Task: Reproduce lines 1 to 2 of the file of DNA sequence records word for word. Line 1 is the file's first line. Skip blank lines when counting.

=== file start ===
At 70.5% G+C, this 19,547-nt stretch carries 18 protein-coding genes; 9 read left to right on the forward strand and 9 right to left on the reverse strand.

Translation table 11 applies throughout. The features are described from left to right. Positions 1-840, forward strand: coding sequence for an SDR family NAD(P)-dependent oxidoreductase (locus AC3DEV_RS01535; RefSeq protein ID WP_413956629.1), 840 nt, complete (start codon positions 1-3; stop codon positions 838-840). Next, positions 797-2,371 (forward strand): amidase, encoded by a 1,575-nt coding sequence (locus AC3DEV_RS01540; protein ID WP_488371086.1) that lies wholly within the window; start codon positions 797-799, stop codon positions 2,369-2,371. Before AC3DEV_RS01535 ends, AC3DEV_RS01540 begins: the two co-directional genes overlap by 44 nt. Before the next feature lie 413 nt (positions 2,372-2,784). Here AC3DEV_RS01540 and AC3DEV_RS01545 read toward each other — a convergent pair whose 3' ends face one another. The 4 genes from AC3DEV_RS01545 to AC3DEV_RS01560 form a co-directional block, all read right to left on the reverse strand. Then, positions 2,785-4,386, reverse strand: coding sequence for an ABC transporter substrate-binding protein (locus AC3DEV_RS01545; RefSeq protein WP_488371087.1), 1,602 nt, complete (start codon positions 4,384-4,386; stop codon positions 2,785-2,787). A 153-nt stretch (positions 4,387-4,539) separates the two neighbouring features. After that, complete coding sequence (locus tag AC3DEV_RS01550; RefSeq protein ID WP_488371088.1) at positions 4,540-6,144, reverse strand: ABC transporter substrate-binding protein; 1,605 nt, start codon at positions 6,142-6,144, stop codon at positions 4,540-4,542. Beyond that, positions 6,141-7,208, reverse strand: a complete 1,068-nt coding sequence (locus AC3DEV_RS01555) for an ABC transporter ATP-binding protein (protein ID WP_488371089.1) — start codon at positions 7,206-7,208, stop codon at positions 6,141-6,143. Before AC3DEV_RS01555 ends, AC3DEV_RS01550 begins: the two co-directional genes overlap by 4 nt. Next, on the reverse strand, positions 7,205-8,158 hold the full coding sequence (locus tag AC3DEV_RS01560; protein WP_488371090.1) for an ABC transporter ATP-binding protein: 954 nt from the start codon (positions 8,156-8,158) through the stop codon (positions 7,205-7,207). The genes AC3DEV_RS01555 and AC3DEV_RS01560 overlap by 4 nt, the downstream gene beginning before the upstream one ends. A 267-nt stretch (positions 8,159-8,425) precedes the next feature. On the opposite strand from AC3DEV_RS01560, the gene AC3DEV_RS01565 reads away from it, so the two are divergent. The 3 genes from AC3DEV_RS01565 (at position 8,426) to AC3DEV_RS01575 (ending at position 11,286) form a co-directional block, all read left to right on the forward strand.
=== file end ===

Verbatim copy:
At 70.5% G+C, this 19,547-nt stretch carries 18 protein-coding genes; 9 read left to right on the forward strand and 9 right to left on the reverse strand.

Translation table 11 applies throughout. The features are described from left to right. Positions 1-840, forward strand: coding sequence for an SDR family NAD(P)-dependent oxidoreductase (locus AC3DEV_RS01535; RefSeq protein ID WP_413956629.1), 840 nt, complete (start codon positions 1-3; stop codon positions 838-840). Next, positions 797-2,371 (forward strand): amidase, encoded by a 1,575-nt coding sequence (locus AC3DEV_RS01540; protein ID WP_488371086.1) that lies wholly within the window; start codon positions 797-799, stop codon positions 2,369-2,371. Before AC3DEV_RS01535 ends, AC3DEV_RS01540 begins: the two co-directional genes overlap by 44 nt. Before the next feature lie 413 nt (positions 2,372-2,784). Here AC3DEV_RS01540 and AC3DEV_RS01545 read toward each other — a convergent pair whose 3' ends face one another. The 4 genes from AC3DEV_RS01545 to AC3DEV_RS01560 form a co-directional block, all read right to left on the reverse strand. Then, positions 2,785-4,386, reverse strand: coding sequence for an ABC transporter substrate-binding protein (locus AC3DEV_RS01545; RefSeq protein WP_488371087.1), 1,602 nt, complete (start codon positions 4,384-4,386; stop codon positions 2,785-2,787). A 153-nt stretch (positions 4,387-4,539) separates the two neighbouring features. After that, complete coding sequence (locus tag AC3DEV_RS01550; RefSeq protein ID WP_488371088.1) at positions 4,540-6,144, reverse strand: ABC transporter substrate-binding protein; 1,605 nt, start codon at positions 6,142-6,144, stop codon at positions 4,540-4,542. Beyond that, positions 6,141-7,208, reverse strand: a complete 1,068-nt coding sequence (locus AC3DEV_RS01555) for an ABC transporter ATP-binding protein (protein ID WP_488371089.1) — start codon at positions 7,206-7,208, stop codon at positions 6,141-6,143. Before AC3DEV_RS01555 ends, AC3DEV_RS01550 begins: the two co-directional genes overlap by 4 nt. Next, on the reverse strand, positions 7,205-8,158 hold the full coding sequence (locus tag AC3DEV_RS01560; protein WP_488371090.1) for an ABC transporter ATP-binding protein: 954 nt from the start codon (positions 8,156-8,158) through the stop codon (positions 7,205-7,207). The genes AC3DEV_RS01555 and AC3DEV_RS01560 overlap by 4 nt, the downstream gene beginning before the upstream one ends. A 267-nt stretch (positions 8,159-8,425) precedes the next feature. On the opposite strand from AC3DEV_RS01560, the gene AC3DEV_RS01565 reads away from it, so the two are divergent. The 3 genes from AC3DEV_RS01565 (at position 8,426) to AC3DEV_RS01575 (ending at position 11,286) form a co-directional block, all read left to right on the forward strand.